For Sigcomm, one of the reviewers claimed that our 14-pages long proposal can be done by tweaking another existing system. More precisely, the reviewer "believes that with simple changes to your problem, one can use the [other] system to tackle it, probably by just changing the utility function." We knew well this said other system… and we double-checked again. No, there is no way, both papers share some words, but they are like apples and oranges. However, this was the main strong drawback raised by this reviewer, so we were full of hope that we could make our case by carefully explaining the differences with this previous work. Hélas, triple hélas, one month later, the reviews arrived, unchanged.

In both cases, rebuttals came back without any changes, even when we highlighted some major wrong analysis.

Proposal: I don't believe much in rebuttal, but at least this proposal deserves a better implementation. In particular, reviewers must address the remarks that authors made about their reviews.

The anonymous reviewer
We submitted a reasonable paper to a special issue of IEEE Transactions on Multimedia. One reviewer was vaguely positive, one reviewer was vaguely negative, and then came the third reviewer… This guy did not find any positive comment to do. It looks like none of these 14 pages was worth anything. Moreover, all his negative comments were excessively aggressive and mostly based on wrong self-proclaimed facts. The review was just a piece of harsh and assertive remarks. This paper was not a Nobel Prize, for sure, but it was a honest, valid paper, with a motivation based on a series of observations from well-established measurement systems, some theoretical developments, and a non-trivial simulation. Maybe not worth a publication in this journal, but why so much hate?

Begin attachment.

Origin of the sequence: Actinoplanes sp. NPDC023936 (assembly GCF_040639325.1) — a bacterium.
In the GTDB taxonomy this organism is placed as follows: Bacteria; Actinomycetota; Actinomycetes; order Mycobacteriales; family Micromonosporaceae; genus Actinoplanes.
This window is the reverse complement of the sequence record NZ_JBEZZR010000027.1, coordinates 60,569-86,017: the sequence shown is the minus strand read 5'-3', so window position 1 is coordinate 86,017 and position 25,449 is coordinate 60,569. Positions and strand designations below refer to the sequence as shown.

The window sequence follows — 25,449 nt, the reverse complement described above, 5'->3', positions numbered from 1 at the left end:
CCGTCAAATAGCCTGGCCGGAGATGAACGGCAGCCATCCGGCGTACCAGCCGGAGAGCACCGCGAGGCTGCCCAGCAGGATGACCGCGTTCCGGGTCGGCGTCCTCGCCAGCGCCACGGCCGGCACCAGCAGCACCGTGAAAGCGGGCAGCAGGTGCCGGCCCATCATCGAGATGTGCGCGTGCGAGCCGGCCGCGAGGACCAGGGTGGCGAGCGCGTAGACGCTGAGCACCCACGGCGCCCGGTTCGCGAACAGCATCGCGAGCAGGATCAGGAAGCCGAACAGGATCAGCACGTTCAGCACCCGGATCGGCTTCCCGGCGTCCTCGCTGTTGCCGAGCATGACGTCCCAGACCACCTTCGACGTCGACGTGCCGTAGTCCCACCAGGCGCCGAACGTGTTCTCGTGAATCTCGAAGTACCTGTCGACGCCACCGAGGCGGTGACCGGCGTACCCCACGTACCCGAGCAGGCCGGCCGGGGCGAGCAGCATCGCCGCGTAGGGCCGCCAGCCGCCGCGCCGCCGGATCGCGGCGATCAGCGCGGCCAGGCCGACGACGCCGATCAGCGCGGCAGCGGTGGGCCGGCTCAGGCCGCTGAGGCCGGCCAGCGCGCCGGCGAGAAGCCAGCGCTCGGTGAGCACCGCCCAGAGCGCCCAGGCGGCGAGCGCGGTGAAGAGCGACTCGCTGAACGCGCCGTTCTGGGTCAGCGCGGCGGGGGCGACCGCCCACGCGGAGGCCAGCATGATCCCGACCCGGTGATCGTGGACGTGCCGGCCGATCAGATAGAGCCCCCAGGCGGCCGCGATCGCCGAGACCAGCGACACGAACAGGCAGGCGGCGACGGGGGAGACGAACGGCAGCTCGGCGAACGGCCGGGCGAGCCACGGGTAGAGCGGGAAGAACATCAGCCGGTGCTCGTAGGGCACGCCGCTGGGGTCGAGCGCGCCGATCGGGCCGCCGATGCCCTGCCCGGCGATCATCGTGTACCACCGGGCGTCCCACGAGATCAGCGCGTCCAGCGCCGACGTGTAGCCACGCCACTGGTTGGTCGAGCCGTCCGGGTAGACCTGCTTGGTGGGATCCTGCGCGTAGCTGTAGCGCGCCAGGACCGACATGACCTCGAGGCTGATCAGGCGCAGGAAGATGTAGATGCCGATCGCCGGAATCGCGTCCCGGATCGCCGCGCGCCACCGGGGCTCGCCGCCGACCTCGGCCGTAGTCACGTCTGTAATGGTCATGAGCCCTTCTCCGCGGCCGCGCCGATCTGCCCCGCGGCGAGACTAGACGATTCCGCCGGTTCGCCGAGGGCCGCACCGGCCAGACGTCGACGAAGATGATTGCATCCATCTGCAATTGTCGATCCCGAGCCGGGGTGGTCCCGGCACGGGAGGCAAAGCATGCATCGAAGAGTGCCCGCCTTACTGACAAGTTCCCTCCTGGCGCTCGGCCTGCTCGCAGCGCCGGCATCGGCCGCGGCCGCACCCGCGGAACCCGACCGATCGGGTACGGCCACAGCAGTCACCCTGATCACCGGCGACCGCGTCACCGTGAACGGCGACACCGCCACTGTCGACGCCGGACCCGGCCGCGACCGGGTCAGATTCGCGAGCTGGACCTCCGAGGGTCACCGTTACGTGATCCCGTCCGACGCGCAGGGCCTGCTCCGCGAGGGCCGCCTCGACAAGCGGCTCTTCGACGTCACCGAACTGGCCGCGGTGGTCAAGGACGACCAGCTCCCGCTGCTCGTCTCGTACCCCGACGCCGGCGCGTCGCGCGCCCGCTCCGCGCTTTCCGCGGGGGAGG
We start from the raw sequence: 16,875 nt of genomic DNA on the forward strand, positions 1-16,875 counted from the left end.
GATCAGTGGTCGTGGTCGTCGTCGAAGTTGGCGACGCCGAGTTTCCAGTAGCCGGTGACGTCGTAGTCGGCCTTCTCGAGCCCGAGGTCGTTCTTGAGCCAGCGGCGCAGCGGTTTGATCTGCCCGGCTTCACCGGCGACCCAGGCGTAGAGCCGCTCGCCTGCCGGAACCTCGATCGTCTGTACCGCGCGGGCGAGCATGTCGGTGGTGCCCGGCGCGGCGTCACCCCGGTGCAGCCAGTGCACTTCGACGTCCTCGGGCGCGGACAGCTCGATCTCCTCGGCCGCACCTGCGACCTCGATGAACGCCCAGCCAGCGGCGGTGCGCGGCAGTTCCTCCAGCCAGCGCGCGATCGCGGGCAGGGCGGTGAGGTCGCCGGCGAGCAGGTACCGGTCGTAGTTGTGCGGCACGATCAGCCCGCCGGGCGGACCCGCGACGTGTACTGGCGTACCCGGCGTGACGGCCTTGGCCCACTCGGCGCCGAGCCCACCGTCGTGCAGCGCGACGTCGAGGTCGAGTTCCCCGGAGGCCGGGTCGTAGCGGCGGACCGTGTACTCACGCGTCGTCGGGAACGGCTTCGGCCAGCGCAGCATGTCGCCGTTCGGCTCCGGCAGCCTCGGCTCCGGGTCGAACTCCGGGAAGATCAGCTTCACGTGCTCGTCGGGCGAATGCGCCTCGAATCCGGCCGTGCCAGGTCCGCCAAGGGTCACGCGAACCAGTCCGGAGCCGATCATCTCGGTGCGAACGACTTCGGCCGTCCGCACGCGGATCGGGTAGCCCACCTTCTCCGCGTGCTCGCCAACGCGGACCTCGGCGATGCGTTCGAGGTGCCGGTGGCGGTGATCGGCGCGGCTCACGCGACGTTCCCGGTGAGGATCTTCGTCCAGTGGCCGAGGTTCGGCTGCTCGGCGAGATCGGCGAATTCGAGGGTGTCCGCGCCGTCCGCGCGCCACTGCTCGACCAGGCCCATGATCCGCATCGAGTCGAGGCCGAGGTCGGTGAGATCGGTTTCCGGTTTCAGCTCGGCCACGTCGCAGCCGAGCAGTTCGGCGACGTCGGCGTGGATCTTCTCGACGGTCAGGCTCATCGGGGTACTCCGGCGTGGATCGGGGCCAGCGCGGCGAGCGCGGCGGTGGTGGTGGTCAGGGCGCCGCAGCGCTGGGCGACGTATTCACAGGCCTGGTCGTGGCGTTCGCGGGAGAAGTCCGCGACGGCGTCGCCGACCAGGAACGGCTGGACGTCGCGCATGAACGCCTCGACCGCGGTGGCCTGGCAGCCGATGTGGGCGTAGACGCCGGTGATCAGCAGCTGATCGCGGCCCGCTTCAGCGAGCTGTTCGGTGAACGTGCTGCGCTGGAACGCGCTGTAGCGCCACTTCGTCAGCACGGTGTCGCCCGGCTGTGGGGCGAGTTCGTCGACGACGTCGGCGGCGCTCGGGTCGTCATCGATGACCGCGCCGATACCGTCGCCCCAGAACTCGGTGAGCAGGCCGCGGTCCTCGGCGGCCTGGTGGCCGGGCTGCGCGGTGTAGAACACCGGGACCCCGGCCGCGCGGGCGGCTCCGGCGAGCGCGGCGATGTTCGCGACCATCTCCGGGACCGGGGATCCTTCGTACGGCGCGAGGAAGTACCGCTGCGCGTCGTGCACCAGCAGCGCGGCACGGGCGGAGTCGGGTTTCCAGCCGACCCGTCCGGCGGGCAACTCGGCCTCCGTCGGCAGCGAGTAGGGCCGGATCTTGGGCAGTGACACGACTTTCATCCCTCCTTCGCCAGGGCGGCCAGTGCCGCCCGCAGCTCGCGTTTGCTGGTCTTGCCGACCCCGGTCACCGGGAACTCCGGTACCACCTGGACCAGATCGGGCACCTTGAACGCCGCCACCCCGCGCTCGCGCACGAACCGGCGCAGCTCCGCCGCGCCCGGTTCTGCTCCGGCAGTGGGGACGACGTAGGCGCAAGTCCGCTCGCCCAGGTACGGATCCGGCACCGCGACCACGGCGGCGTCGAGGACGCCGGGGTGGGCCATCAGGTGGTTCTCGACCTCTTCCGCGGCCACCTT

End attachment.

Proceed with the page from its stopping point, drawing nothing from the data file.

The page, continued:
One well-known issue of peer reviewing in computer science is the excessive harshness of reviewers, often young scientists, comfortably protected by the anonymity. In the excellent "Guide for Peer Reviewing", it is said that, as far as possible, the first paragraph of a review should summarize the goals, approaches and conclusions of the paper (including positive assessments) while the second paragraph should provide a conceptual overview of the contribution.